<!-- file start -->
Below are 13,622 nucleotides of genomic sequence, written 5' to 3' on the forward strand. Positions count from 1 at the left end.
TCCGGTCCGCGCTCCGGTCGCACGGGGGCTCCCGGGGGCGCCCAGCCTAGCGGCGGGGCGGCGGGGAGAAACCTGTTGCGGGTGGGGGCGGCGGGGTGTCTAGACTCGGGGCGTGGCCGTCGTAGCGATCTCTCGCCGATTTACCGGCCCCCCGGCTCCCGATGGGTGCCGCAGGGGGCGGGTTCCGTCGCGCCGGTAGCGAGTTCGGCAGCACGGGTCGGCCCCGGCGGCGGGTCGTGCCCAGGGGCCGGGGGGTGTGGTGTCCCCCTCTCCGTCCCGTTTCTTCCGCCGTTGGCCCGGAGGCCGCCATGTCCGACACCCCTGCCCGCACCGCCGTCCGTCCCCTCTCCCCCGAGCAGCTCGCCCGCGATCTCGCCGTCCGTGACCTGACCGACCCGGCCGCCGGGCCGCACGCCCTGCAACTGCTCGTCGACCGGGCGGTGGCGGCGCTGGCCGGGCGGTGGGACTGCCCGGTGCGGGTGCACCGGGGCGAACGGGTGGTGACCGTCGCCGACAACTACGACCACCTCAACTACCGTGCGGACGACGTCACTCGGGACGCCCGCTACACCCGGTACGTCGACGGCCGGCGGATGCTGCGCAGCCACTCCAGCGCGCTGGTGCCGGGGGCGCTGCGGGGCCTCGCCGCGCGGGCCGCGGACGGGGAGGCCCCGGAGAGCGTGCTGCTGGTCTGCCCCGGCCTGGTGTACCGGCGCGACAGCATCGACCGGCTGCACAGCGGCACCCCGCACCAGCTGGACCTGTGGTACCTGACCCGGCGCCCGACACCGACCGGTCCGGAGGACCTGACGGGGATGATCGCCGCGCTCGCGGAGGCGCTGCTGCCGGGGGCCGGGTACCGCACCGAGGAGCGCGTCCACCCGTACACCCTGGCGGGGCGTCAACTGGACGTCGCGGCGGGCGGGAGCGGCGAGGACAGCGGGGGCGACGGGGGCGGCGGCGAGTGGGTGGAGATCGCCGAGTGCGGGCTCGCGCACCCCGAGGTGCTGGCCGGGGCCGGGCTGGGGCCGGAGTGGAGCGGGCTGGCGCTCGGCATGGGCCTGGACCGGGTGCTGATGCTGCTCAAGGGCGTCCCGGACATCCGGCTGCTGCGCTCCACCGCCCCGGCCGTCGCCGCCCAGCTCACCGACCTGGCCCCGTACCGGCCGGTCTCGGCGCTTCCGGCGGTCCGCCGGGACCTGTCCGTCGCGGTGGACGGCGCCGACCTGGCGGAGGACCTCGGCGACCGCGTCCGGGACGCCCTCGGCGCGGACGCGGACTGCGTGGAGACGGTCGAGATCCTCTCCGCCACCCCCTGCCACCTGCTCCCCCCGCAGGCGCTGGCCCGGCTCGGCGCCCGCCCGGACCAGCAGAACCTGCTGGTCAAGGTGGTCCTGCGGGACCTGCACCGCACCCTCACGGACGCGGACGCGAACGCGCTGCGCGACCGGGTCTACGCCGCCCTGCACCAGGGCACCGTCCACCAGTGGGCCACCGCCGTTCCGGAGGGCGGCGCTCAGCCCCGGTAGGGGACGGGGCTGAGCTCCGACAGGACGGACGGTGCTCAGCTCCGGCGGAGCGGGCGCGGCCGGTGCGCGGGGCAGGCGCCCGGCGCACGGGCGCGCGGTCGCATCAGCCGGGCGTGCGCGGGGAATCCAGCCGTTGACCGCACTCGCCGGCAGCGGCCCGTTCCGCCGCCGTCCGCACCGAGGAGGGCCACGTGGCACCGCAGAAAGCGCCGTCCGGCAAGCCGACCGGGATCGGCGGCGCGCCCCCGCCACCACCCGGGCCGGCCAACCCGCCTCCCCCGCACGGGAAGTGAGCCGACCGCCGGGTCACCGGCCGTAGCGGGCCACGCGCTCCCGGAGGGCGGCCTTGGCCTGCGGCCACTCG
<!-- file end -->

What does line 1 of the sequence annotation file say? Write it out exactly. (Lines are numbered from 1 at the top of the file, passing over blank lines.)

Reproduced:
Below are 13,622 nucleotides of genomic sequence, written 5' to 3' on the forward strand. Positions count from 1 at the left end.